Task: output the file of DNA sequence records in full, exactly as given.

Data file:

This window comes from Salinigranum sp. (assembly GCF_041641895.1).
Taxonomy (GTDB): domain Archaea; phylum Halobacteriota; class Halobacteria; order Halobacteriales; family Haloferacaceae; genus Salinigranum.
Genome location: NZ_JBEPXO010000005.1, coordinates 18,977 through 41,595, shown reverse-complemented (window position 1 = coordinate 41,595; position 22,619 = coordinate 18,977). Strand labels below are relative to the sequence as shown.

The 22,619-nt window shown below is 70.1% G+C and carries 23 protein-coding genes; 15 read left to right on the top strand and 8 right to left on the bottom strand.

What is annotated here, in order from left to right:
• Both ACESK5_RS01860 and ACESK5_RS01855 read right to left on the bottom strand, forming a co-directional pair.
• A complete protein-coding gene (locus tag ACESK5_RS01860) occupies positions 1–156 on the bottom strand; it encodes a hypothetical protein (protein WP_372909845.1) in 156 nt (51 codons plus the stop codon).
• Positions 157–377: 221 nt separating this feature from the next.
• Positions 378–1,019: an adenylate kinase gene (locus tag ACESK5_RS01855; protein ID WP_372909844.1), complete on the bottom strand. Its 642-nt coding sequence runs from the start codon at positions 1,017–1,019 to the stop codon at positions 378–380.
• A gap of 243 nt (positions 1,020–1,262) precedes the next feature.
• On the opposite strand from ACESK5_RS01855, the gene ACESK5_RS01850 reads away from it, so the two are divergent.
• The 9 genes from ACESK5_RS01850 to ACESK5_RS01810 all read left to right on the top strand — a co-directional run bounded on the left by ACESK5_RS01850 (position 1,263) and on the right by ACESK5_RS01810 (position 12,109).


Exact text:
This window comes from Salinigranum sp. (assembly GCF_041641895.1).
Taxonomy (GTDB): domain Archaea; phylum Halobacteriota; class Halobacteria; order Halobacteriales; family Haloferacaceae; genus Salinigranum.
Genome location: NZ_JBEPXO010000005.1, coordinates 18,977 through 41,595, shown reverse-complemented (window position 1 = coordinate 41,595; position 22,619 = coordinate 18,977). Strand labels below are relative to the sequence as shown.

The 22,619-nt window shown below is 70.1% G+C and carries 23 protein-coding genes; 15 read left to right on the top strand and 8 right to left on the bottom strand.

What is annotated here, in order from left to right:
• Both ACESK5_RS01860 and ACESK5_RS01855 read right to left on the bottom strand, forming a co-directional pair.
• A complete protein-coding gene (locus tag ACESK5_RS01860) occupies positions 1–156 on the bottom strand; it encodes a hypothetical protein (protein WP_372909845.1) in 156 nt (51 codons plus the stop codon).
• Positions 157–377: 221 nt separating this feature from the next.
• Positions 378–1,019: an adenylate kinase gene (locus tag ACESK5_RS01855; protein ID WP_372909844.1), complete on the bottom strand. Its 642-nt coding sequence runs from the start codon at positions 1,017–1,019 to the stop codon at positions 378–380.
• A gap of 243 nt (positions 1,020–1,262) precedes the next feature.
• On the opposite strand from ACESK5_RS01855, the gene ACESK5_RS01850 reads away from it, so the two are divergent.
• The 9 genes from ACESK5_RS01850 to ACESK5_RS01810 all read left to right on the top strand — a co-directional run bounded on the left by ACESK5_RS01850 (position 1,263) and on the right by ACESK5_RS01810 (position 12,109).